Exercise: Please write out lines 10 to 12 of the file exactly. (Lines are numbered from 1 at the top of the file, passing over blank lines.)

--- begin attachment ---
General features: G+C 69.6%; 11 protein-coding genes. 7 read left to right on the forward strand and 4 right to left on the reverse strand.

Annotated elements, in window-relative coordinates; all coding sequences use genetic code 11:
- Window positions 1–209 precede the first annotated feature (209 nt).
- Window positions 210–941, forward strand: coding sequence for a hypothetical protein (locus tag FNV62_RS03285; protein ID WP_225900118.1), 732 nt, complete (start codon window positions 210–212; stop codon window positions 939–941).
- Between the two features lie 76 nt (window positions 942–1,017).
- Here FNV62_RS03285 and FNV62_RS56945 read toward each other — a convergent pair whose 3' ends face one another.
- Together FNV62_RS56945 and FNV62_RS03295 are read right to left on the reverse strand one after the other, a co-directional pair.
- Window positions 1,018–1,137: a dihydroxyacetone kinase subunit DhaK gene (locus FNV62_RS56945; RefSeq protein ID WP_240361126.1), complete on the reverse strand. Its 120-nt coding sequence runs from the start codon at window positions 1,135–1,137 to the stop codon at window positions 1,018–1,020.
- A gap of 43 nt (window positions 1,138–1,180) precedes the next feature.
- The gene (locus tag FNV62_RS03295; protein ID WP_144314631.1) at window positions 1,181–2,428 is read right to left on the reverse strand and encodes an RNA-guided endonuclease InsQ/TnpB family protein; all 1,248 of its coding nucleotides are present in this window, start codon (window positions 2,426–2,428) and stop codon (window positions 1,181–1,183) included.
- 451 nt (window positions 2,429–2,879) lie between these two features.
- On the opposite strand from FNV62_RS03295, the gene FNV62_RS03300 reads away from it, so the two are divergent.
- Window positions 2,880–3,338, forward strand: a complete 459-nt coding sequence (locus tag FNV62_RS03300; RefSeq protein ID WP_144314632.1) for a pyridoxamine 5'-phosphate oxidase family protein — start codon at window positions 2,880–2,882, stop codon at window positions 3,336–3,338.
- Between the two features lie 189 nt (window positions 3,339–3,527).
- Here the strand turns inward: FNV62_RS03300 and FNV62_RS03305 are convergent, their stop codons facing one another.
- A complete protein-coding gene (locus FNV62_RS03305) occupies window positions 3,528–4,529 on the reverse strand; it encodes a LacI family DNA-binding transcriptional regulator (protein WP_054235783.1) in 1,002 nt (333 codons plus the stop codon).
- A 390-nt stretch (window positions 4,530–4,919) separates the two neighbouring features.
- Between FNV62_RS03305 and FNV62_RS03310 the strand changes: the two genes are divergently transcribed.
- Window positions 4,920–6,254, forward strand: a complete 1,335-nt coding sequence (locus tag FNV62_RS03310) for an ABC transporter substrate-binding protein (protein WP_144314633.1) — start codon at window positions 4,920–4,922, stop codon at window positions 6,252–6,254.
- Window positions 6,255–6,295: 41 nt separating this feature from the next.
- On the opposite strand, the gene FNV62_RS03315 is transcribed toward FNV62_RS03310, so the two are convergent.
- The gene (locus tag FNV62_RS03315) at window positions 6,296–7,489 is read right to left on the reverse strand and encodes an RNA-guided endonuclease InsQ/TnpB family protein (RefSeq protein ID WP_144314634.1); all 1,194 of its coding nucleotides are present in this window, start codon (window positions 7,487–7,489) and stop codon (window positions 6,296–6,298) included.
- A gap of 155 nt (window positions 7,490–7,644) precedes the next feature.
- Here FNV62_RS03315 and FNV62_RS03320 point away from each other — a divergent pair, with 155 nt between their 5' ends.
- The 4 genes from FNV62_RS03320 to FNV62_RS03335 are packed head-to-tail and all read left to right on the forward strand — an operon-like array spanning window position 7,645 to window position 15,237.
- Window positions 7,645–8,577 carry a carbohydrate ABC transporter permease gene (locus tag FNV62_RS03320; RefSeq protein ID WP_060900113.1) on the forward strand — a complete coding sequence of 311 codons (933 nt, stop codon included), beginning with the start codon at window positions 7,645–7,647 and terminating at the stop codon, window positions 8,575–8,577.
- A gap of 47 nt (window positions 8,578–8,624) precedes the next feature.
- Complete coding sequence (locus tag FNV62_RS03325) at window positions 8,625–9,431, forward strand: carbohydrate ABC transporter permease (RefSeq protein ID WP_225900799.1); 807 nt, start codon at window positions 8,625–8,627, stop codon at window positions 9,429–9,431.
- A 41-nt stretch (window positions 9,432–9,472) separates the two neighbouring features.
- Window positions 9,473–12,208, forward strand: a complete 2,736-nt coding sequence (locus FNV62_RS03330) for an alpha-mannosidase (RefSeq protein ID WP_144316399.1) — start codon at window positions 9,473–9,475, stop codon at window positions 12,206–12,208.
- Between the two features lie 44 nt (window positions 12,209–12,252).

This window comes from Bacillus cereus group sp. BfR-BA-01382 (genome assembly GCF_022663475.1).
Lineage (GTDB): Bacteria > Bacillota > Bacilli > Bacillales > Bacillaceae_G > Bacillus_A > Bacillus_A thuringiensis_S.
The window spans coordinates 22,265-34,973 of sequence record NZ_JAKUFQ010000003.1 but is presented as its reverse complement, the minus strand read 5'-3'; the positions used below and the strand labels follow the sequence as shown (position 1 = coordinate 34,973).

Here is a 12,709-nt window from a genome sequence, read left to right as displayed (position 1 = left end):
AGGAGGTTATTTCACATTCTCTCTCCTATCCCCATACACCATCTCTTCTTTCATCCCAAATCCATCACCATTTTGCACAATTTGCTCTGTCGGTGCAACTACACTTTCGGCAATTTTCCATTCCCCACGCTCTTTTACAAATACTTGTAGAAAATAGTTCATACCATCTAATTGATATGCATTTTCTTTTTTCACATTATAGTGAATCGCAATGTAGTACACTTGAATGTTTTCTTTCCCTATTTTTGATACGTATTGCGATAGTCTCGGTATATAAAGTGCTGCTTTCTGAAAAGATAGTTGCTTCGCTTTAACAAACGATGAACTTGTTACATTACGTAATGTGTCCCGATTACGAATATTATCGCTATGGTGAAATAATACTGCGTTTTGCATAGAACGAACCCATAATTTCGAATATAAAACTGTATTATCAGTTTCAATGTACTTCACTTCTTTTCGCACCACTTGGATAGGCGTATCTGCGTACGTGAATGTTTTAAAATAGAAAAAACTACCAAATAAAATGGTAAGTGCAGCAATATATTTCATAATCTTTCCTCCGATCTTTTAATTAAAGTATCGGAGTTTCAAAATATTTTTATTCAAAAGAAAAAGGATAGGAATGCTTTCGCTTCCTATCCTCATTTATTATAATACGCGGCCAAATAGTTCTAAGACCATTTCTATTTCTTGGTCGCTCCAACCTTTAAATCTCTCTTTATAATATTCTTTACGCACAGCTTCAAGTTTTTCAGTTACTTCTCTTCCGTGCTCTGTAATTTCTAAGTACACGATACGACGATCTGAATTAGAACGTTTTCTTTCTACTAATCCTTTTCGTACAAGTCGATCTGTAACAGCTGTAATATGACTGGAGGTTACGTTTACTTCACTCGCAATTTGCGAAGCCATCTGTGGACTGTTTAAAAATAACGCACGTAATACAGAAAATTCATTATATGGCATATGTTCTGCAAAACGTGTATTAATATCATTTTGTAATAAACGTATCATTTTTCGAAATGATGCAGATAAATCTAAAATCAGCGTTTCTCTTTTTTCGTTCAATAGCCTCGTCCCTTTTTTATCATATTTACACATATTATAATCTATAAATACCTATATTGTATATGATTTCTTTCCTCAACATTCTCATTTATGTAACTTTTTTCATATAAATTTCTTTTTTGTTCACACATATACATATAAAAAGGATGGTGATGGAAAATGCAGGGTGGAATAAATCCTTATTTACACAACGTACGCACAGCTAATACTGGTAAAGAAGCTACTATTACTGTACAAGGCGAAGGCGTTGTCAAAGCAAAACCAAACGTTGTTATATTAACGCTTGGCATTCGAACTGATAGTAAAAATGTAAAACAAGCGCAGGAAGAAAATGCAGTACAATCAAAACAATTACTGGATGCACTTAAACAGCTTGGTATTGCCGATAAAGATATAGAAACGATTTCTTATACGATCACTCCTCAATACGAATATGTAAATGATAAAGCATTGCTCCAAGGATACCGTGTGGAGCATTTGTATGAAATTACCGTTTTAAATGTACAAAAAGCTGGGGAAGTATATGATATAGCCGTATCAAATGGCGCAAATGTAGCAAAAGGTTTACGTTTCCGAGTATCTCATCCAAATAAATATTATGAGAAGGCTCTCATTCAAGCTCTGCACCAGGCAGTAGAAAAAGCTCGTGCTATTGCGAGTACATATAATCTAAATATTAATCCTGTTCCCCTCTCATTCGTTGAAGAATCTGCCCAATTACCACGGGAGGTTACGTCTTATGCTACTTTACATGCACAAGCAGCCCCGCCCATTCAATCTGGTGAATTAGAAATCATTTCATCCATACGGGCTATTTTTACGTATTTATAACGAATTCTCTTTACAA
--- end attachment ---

- The gene (locus tag FNV62_RS03295; protein ID WP_144314631.1) at window positions 1,181–2,428 is read right to left on the reverse strand and encodes an RNA-guided endonuclease InsQ/TnpB family protein; all 1,248 of its coding nucleotides are present in this window, start codon (window positions 2,426–2,428) and stop codon (window positions 1,181–1,183) included.
- 451 nt (window positions 2,429–2,879) lie between these two features.
- On the opposite strand from FNV62_RS03295, the gene FNV62_RS03300 reads away from it, so the two are divergent.